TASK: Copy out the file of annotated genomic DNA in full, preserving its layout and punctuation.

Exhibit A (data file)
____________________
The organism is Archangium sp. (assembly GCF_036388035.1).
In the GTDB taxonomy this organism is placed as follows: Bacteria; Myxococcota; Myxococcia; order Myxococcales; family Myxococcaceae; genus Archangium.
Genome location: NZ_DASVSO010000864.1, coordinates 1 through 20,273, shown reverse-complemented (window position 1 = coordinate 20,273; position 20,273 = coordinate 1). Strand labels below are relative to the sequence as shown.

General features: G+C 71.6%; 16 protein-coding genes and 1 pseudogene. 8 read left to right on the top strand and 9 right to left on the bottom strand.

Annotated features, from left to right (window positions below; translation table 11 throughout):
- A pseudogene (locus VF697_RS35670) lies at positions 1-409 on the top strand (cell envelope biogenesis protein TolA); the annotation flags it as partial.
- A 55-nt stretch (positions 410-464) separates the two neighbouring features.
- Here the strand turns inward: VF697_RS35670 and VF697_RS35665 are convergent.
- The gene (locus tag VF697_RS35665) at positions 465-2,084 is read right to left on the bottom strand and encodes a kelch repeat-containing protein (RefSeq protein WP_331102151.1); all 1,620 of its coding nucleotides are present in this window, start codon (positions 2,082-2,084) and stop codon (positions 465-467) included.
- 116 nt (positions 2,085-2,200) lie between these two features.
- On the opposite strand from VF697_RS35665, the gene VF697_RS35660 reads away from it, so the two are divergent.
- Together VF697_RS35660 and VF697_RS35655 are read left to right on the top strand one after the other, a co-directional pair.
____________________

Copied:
The organism is Archangium sp. (assembly GCF_036388035.1).
In the GTDB taxonomy this organism is placed as follows: Bacteria; Myxococcota; Myxococcia; order Myxococcales; family Myxococcaceae; genus Archangium.
Genome location: NZ_DASVSO010000864.1, coordinates 1 through 20,273, shown reverse-complemented (window position 1 = coordinate 20,273; position 20,273 = coordinate 1). Strand labels below are relative to the sequence as shown.

General features: G+C 71.6%; 16 protein-coding genes and 1 pseudogene. 8 read left to right on the top strand and 9 right to left on the bottom strand.

Annotated features, from left to right (window positions below; translation table 11 throughout):
- A pseudogene (locus VF697_RS35670) lies at positions 1-409 on the top strand (cell envelope biogenesis protein TolA); the annotation flags it as partial.
- A 55-nt stretch (positions 410-464) separates the two neighbouring features.
- Here the strand turns inward: VF697_RS35670 and VF697_RS35665 are convergent.
- The gene (locus tag VF697_RS35665) at positions 465-2,084 is read right to left on the bottom strand and encodes a kelch repeat-containing protein (RefSeq protein WP_331102151.1); all 1,620 of its coding nucleotides are present in this window, start codon (positions 2,082-2,084) and stop codon (positions 465-467) included.
- 116 nt (positions 2,085-2,200) lie between these two features.
- On the opposite strand from VF697_RS35665, the gene VF697_RS35660 reads away from it, so the two are divergent.
- Together VF697_RS35660 and VF697_RS35655 are read left to right on the top strand one after the other, a co-directional pair.